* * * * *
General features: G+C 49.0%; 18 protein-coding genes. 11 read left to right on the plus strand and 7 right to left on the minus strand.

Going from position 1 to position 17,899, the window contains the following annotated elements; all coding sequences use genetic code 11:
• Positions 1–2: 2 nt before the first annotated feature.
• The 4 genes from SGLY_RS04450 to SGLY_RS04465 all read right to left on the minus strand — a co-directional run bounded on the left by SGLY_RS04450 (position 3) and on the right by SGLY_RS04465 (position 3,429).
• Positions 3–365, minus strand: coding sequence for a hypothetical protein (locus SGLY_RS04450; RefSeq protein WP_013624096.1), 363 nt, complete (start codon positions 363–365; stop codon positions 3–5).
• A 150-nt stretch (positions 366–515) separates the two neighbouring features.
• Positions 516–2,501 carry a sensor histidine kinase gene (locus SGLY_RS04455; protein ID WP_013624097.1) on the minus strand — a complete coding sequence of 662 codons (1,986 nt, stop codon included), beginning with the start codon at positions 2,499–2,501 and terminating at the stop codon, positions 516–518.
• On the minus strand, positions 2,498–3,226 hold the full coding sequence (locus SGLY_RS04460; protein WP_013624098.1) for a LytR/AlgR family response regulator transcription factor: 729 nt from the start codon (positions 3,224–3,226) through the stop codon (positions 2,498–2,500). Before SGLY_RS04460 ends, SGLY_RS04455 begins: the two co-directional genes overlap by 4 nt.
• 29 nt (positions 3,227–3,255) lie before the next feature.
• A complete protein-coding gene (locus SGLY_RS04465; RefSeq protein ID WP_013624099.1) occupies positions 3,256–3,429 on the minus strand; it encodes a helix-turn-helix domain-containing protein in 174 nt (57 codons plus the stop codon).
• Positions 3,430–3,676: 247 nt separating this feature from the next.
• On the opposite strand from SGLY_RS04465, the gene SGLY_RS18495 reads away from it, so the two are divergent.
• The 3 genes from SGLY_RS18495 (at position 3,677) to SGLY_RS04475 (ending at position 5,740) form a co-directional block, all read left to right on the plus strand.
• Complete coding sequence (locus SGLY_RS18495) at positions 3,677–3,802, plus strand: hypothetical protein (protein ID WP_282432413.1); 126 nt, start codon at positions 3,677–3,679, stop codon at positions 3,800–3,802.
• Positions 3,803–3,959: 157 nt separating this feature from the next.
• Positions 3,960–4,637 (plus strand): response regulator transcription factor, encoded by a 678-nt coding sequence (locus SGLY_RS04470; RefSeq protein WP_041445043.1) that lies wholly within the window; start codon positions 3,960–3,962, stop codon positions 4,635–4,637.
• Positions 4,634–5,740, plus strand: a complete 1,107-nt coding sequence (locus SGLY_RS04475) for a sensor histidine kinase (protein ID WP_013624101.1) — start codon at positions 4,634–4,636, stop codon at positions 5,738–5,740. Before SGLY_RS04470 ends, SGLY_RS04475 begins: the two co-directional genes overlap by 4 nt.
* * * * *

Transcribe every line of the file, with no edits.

General features: G+C 49.0%; 18 protein-coding genes. 11 read left to right on the plus strand and 7 right to left on the minus strand.

Going from position 1 to position 17,899, the window contains the following annotated elements; all coding sequences use genetic code 11:
• Positions 1–2: 2 nt before the first annotated feature.
• The 4 genes from SGLY_RS04450 to SGLY_RS04465 all read right to left on the minus strand — a co-directional run bounded on the left by SGLY_RS04450 (position 3) and on the right by SGLY_RS04465 (position 3,429).
• Positions 3–365, minus strand: coding sequence for a hypothetical protein (locus SGLY_RS04450; RefSeq protein WP_013624096.1), 363 nt, complete (start codon positions 363–365; stop codon positions 3–5).
• A 150-nt stretch (positions 366–515) separates the two neighbouring features.
• Positions 516–2,501 carry a sensor histidine kinase gene (locus SGLY_RS04455; protein ID WP_013624097.1) on the minus strand — a complete coding sequence of 662 codons (1,986 nt, stop codon included), beginning with the start codon at positions 2,499–2,501 and terminating at the stop codon, positions 516–518.
• On the minus strand, positions 2,498–3,226 hold the full coding sequence (locus SGLY_RS04460; protein WP_013624098.1) for a LytR/AlgR family response regulator transcription factor: 729 nt from the start codon (positions 3,224–3,226) through the stop codon (positions 2,498–2,500). Before SGLY_RS04460 ends, SGLY_RS04455 begins: the two co-directional genes overlap by 4 nt.
• 29 nt (positions 3,227–3,255) lie before the next feature.
• A complete protein-coding gene (locus SGLY_RS04465; RefSeq protein ID WP_013624099.1) occupies positions 3,256–3,429 on the minus strand; it encodes a helix-turn-helix domain-containing protein in 174 nt (57 codons plus the stop codon).
• Positions 3,430–3,676: 247 nt separating this feature from the next.
• On the opposite strand from SGLY_RS04465, the gene SGLY_RS18495 reads away from it, so the two are divergent.
• The 3 genes from SGLY_RS18495 (at position 3,677) to SGLY_RS04475 (ending at position 5,740) form a co-directional block, all read left to right on the plus strand.
• Complete coding sequence (locus SGLY_RS18495) at positions 3,677–3,802, plus strand: hypothetical protein (protein ID WP_282432413.1); 126 nt, start codon at positions 3,677–3,679, stop codon at positions 3,800–3,802.
• Positions 3,803–3,959: 157 nt separating this feature from the next.
• Positions 3,960–4,637 (plus strand): response regulator transcription factor, encoded by a 678-nt coding sequence (locus SGLY_RS04470; RefSeq protein WP_041445043.1) that lies wholly within the window; start codon positions 3,960–3,962, stop codon positions 4,635–4,637.
• Positions 4,634–5,740, plus strand: a complete 1,107-nt coding sequence (locus SGLY_RS04475) for a sensor histidine kinase (protein ID WP_013624101.1) — start codon at positions 4,634–4,636, stop codon at positions 5,738–5,740. Before SGLY_RS04470 ends, SGLY_RS04475 begins: the two co-directional genes overlap by 4 nt.